Monday, 5 October 2009

David Buss: Overcoming irrationality

One nagging thing that I still don’t understand about myself is why I often succumb to well-documented psychological biases, even though I’m acutely aware of these biases. One example is my failure at affective forecasting, such as believing that I will be happy for a long time after some accomplishment (e.g. publishing a new book), when in fact the happiness dissipates more quickly than anticipated. Another is succumbing to the male sexual overperception bias, misperceiving a woman’s friendliness as sexual interest. A third is undue optimism about how quickly I can complete work projects, despite many years of experience in underestimating the time actually required. One would think that explicit knowledge of these well-documented psychological biases and years of experience with them would allow a person to cognitively override the biases. But they don’t.

David Buss is Professor of Psychology at the University of Texas where he heads the Individual Differences and Evolutionary Psychology Area. Among the world's most highly cited evolutionary psychologists, his latest book is Why Women Have Sex.

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4 comments:

  1. Maybe overoptimism serves a function. Maybe it'd be hard to get out of bed in the morning if we weren't feeling a little over-cheery about our prospects for the day.

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  2. Forgive yourself. You are human.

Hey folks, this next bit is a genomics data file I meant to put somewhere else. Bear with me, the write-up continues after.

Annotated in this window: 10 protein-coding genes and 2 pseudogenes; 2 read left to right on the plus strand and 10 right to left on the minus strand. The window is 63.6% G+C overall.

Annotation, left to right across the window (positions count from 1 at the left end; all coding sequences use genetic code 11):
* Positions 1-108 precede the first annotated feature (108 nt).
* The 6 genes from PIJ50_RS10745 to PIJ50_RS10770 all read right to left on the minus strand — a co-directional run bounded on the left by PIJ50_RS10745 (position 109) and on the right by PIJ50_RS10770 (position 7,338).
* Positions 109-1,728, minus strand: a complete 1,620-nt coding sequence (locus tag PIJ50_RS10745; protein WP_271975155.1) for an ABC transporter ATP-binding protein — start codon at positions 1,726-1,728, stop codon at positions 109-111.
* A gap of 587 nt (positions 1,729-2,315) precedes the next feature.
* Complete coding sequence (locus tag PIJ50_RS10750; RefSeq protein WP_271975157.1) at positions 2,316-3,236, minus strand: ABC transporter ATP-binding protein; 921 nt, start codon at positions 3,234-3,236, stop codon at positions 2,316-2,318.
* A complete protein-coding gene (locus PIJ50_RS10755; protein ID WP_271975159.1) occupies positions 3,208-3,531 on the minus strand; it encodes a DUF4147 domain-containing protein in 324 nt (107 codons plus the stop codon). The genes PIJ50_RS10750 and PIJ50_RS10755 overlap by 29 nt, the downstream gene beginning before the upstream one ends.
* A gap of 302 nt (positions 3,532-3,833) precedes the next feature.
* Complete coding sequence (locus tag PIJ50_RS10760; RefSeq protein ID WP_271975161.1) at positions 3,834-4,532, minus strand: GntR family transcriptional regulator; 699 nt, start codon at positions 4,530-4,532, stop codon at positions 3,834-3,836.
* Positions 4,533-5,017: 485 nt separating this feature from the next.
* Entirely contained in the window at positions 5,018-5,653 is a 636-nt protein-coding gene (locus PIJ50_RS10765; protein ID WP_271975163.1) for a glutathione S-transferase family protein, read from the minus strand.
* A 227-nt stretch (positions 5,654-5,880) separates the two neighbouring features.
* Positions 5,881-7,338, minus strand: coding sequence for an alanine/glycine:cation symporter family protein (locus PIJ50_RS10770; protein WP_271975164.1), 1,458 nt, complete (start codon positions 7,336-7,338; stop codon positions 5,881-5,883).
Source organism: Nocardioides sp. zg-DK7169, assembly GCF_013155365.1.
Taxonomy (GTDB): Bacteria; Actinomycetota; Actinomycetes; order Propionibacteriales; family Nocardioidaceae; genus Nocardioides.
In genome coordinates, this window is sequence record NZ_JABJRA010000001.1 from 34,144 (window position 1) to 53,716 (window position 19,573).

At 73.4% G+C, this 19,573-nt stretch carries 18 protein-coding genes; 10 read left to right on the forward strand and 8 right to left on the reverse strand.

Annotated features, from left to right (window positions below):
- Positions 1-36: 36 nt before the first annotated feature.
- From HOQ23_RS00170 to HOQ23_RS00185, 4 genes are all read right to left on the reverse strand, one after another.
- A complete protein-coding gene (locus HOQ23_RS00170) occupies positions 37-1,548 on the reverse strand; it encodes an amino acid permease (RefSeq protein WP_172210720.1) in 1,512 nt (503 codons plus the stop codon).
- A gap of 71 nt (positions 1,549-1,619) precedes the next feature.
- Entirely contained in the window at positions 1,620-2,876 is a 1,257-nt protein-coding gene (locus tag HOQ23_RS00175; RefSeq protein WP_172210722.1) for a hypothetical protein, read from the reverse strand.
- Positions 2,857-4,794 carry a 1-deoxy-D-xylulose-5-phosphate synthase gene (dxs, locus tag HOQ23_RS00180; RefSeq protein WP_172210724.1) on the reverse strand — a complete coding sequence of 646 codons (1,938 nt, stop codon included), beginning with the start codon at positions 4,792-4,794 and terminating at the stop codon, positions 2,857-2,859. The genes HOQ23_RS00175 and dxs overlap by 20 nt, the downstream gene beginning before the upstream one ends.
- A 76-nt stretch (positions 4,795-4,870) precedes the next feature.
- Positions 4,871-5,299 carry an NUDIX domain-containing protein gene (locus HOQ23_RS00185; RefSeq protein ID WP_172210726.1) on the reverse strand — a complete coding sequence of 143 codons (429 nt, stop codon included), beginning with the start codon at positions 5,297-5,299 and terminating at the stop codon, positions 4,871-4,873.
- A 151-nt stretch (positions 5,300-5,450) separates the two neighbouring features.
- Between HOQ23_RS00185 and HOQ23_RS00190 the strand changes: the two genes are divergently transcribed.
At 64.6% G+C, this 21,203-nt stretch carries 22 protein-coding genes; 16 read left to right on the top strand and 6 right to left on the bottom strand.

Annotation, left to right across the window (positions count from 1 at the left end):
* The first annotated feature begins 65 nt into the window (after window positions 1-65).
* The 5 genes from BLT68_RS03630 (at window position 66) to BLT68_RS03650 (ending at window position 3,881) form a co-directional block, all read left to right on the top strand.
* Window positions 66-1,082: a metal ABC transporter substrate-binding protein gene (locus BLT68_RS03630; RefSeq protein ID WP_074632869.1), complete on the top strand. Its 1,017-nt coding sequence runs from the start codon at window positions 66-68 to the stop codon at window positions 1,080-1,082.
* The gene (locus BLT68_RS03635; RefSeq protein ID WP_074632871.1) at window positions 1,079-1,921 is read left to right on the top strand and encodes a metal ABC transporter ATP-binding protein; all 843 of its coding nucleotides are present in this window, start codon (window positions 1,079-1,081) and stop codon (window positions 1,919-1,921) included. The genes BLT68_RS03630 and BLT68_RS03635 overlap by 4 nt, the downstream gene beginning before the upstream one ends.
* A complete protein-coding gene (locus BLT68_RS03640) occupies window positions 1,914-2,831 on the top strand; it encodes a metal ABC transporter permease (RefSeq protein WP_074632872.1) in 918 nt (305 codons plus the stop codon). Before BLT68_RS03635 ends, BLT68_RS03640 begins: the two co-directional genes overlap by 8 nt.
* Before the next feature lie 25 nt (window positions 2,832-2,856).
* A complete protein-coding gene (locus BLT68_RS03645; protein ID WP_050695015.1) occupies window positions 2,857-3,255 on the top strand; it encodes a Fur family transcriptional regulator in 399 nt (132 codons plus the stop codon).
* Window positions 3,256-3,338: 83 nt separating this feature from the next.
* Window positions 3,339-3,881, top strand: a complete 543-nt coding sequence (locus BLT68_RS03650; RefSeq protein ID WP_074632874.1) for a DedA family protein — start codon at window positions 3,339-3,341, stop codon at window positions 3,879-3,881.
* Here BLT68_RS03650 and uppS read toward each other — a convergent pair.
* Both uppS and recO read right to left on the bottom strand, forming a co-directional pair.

Cognitive overriding of biases can only take you so far. If something resonates with you, it resonates with you, whether or not there is a reason for it is one thing, understanding it is another, but trying to weed it out of your person is something else, what I would say impossible. It's like you can't help but be attracted to a pretty face. You have preferences; likes and dislikes. It's all part of being human.

    Maybe you should just accept them, rather than try to compartmentalise them and attempt to weed them out as problems. Work with them as potential strengths rather than weaknesses. Integrate them into yourself. These are all part of who you are. And there's nothing wrong with biases. You are human after all.

    And as long they don't interfere with your work, the world's your oyster.

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  3. I feel great relief knowing that someone else has the work estimating problem.
    "A third is undue optimism about how quickly I can complete work projects, despite many years of experience in underestimating the time actually required."
    Now I know it's not a character flaw, it's a psychological bias.
    Sadly, clients often share this bias, and even seem to have a more severe form of it!

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  4. I have read about six of these posts by these so- called leading psychs., and I have to say that maybe they shouldn't b psychs in the first place, I mean, such horrible insight accompanied with an inability of creative access.

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